Beyond the Time Barrier (1960) 1:15
directed by Edgar G. Ulmer
starring Robert Clarke, Darlene Tompkins, Arianne Arden, Vladimir Sokoloff
Welll... this one wasn't exactly bad, exactly, but I'd probably choke on the word if I tried to call it 'good'.
Okay, maybe it was bad. But entertainingly so at least. An hour and a quarter of undisguised cheese pleasure. The only part that really doesn't... well, let my synposize first:
Air force pilot flies really, really fast and ends up 64 years in the future, after a plague has decimated the world, turning most of its population into either a) sterile deaf-mutes or b) howling bald lunatic mutants. Airman falls in love with one of the deaf-mutes. Deaf-mute dies. He flies home to his own time in hopes of preventing the plague, with uncertain chances of success.
Okay, so for the most part nearly the whole movie is interiors. Really dopey ones. The one part where I thought the movie might be creepy instead of campy was right after he lands at the dilapidated air force base in the future.
There's no one around. Totally empty.
From then until he's captured and brought into the citadel he wanders the woods looking for signs of human life (finding instead a cornball matte painting of a futuristic city looking pretty nice and shiny considering it's supposed to be all underground! in hastily tunneled caves) it's pretty spooky; although I reckon that that's always the case in these 'Am I the last man on earth?' scenarios with wide-open spaces and absolutely no people whatsoever. That's it. That's the only part of the movie that doesn't inspire a reeling camp giddiness.
Allegedly shot at the 1960 Texas State Fair, there is no shortage of unpleasant, pyramidal and triangular-motif rooms in which the action unfolds.
The acting is bad in general and positively appalling in some parts. Most notably the Air Force commander from the past and the head of the citadel's police force; man they stink on ice. Maybe they put up funding for the movie. Then again...this is and Edgar G. Ulmer picture...they probably showed up punctually and that was their sole qualification, but I suppose that's enough to play a supporting role in Beyond the Time Barrier.
Anyhow... taking into consideration the many unpleasant facts about this movie (bad acting, hideous dialogue, ridiculous sets and costumes, semi-comprehensible script) there is a good thing about it, beyond just the campy chuckles, in that Ulmer, no doubt not knowing what else he can possibly do with all this stuff, has some fun with it at least. Like, for example, the female citizens of the citadel: all in mini-skirts and high heels, and I'm pretty certain that Ulmer instructed them all to give it a bit of a wiggle when they walk, because they're definitely shaking their post-apocalyptic asses, big time.
And the... 'mutants'... My lord. They look like guys in torn hospital gowns wearing badly applied bald caps because, well, that's exactly what they are. They're hysterical. They seem like a Kids in the Hall parody of themselves. There's one scene where the head of citadel security takes the airman to the 'mutant dungeon' to show him where he'll wind up if he doesn't cooperate, and as teh airman looks down the stairs, it cuts to a piece of stock footage from some Universal horror picture or other that is so clearly not this movie that you're watching right now, that it just cracks you up. In the stock footage, it looks to be about 50 or so people (when there's supposed to be hundreds of thousands) and when the mutants rush the stairs (in a not-stock-footage shot) there are about only three of them. And this is the mutant nation in revolt, that we're supposed to be scared will overrun the citadel and destroy civilization forever. Oh boy.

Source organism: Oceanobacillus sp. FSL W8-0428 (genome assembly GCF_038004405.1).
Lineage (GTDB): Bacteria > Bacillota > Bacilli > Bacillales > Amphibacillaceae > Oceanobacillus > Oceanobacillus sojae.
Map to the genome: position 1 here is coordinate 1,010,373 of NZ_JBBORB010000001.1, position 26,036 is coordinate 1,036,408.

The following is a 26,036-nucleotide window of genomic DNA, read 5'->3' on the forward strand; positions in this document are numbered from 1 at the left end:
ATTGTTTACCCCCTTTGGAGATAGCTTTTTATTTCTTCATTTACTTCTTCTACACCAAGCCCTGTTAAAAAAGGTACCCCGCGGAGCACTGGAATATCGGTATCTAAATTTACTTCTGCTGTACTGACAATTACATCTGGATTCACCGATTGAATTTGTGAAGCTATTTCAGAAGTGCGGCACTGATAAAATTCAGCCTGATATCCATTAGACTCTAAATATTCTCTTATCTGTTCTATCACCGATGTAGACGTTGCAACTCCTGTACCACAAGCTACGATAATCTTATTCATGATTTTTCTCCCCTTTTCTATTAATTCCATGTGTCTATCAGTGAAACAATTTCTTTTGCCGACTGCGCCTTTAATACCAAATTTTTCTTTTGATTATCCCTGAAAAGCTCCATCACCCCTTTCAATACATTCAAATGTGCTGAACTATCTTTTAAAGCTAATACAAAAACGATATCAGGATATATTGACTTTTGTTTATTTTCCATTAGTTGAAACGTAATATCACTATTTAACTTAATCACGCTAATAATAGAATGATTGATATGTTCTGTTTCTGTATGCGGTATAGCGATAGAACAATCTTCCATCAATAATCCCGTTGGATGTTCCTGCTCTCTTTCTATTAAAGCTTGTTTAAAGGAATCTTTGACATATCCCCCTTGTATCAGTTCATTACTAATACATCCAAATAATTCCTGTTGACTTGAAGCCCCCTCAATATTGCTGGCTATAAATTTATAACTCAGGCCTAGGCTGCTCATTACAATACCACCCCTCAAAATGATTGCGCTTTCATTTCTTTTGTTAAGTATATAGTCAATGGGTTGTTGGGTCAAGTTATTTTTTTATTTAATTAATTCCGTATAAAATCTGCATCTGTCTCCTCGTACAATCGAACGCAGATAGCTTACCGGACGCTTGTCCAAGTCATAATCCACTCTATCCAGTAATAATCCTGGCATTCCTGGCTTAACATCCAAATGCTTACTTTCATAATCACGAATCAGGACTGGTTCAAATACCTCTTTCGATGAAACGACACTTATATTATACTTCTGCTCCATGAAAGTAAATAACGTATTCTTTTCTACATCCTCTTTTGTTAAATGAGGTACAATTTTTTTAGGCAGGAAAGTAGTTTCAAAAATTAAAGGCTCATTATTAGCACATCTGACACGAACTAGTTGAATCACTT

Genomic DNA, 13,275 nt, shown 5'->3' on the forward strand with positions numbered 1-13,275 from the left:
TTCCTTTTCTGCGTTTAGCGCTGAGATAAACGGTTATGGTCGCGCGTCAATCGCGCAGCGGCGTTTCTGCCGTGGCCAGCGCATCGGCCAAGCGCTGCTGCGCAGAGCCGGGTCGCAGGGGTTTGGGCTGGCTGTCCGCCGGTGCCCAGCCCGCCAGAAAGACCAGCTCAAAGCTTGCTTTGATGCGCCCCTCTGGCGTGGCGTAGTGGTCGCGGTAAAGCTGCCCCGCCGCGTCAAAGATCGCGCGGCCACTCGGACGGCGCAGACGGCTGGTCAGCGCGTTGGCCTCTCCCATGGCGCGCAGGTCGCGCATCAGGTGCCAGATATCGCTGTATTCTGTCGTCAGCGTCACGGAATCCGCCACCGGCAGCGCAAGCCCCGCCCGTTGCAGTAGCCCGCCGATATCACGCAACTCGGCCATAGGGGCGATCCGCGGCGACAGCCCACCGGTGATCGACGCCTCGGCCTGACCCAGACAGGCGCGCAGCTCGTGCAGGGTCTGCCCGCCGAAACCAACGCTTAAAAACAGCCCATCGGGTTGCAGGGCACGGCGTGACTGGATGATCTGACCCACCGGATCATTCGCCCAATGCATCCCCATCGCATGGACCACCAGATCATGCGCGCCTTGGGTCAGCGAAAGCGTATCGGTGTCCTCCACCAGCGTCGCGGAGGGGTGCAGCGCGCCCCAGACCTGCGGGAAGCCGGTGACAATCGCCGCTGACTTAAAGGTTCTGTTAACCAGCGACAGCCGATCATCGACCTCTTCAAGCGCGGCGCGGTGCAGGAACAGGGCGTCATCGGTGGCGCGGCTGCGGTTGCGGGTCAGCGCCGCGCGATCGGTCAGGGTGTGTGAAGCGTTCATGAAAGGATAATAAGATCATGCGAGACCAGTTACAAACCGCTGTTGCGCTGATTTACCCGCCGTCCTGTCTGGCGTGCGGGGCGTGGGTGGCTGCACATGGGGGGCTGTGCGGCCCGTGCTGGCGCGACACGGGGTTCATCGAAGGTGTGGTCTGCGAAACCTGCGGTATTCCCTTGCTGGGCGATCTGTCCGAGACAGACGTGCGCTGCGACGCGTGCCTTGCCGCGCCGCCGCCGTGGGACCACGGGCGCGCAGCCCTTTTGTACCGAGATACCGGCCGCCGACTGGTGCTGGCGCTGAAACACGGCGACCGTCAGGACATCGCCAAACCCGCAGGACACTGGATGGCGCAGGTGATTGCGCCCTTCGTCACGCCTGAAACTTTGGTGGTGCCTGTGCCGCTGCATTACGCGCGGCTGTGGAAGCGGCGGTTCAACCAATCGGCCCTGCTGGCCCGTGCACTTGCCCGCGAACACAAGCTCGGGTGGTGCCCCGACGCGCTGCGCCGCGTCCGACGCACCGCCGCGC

Nevertheless, the scene where they do overrun the citadel is pretty effective, considering there aren't a tenth as many people in the frame as you feel there ought to be (the huge sets look pretty empty), you still get a feeling of stark chaos, spare as it is, it's there. With the mutants (the 8 or 9 guys they were able to scrape together who were willing to wear awful bald-caps and shriek) running through the place, attacking soldiers and civilians, the cameras tracking madly. Then there is the shot, Ulmer having fun again, of one mutant tackling one of the mini-skirt cuties and biting her on the ass--I died laughing.
But the worst and most unforgiveable (and least Ulmer's fault) are the special effects of the time-traveling space ship of the air force guy... bad-looking models on strings and all that. A sequence worthy of Ed Wood Jr. himself. Just as bad, or worse, than the special effects of the villain from Girls in Chains, which was an obvious, and oversized for the scale, puppet falling off a model building. This was easily as bad and cheap looking, but it went on for so much longer... That was some hokey-ass space plane. And some silly goddamn bald-caps. But an entertaining movie, at least. Definitely way over on the campy side of entertainment though.